After the ‘unprecedented’ hailstorm in Bordeaux, winemakers look at the potential damage in the vineyards...
Bordeaux assesses hail damage
The Bourg and Blaye regions were the most heavily damaged, followed by Médoc, Entre-deux-Mers, and Pessac-Léognan.
In Pessac-Léognan, the hailstorm was particularly violent at Martillac, near the plateau of Rochemorin, where some vines were extensively damaged.
Guillaume Pouthier from Château les Carmes Haut-Brion said, ‘We were hit on the vines of Martillac, but luckily our urban vineyard, where our winery is located, was not damaged.’
Almost the entire vineyard of Château Smith Haut Lafitte was hit by the hail.
‘We were hit pretty hard, more on the white grapes than on the red,’ explained Fabien Teitgen, the technical director at Smith Haut Lafitte, told Decanter.com.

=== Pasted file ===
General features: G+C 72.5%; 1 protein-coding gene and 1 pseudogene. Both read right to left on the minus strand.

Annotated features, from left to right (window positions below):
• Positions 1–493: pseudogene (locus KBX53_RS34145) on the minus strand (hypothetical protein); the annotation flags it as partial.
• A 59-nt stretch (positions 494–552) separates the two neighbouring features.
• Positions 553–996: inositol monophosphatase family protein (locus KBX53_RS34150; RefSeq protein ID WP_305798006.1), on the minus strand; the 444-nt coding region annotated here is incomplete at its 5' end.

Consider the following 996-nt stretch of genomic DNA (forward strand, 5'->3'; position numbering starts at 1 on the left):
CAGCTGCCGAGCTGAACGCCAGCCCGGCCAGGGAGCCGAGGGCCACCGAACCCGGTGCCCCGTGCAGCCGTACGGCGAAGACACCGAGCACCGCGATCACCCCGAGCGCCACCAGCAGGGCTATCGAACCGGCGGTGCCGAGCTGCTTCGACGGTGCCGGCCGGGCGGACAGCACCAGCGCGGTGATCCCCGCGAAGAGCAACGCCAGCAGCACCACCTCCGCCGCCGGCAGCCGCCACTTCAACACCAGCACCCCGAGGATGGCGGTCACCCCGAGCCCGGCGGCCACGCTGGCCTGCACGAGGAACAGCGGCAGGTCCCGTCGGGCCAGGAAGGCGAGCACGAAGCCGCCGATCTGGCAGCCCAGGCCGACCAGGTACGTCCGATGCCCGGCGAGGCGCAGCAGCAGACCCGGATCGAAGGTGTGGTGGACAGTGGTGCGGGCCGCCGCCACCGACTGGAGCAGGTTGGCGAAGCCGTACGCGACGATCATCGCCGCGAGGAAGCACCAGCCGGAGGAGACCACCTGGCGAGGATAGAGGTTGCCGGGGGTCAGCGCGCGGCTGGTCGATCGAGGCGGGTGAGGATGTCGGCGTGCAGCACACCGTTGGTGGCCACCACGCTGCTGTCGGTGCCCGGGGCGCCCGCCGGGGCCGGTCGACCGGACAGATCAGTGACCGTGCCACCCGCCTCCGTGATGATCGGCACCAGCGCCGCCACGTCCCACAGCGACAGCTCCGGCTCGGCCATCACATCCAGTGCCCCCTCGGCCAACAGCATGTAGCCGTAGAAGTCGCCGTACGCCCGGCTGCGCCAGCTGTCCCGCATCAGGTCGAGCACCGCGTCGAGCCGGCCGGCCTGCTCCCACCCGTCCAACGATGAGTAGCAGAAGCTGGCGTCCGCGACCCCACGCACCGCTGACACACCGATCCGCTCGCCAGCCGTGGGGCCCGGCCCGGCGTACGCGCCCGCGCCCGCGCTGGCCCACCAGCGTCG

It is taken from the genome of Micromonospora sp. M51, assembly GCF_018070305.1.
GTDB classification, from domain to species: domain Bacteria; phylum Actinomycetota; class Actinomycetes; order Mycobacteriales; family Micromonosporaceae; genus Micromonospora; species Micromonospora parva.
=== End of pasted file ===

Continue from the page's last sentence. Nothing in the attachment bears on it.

‘Eighty per cent of the vineyard is affected. We do not yet know the consequences on the grapes. We’re not going to prune again because we have a vegetative growth and we still have grapes, so we’re going to let things go,’ he added.
The hailstorm crossed Bordeaux towards the Médoc, where it fell on Château d’Agassac, Château La Lagune, and also Château Cantermerle.
‘It is impossible to tell precisely the volume of loss, as a significant portion of the branches are still in place and not all leaves are broken. Let’s say that the area affected by the storm covers about 40 hectares out of the 92 hectares in production on the estate,’ Philippe Dambrine, general manager of Château Cantemerle, told Decanter.com.
‘The most complicated thing now is to manage for next year,’ said Jean-Luc Zell ,general manager of Château d’Agassac.
‘The damage on the branches is significant and we will need quality branches to be able to prune correctly.’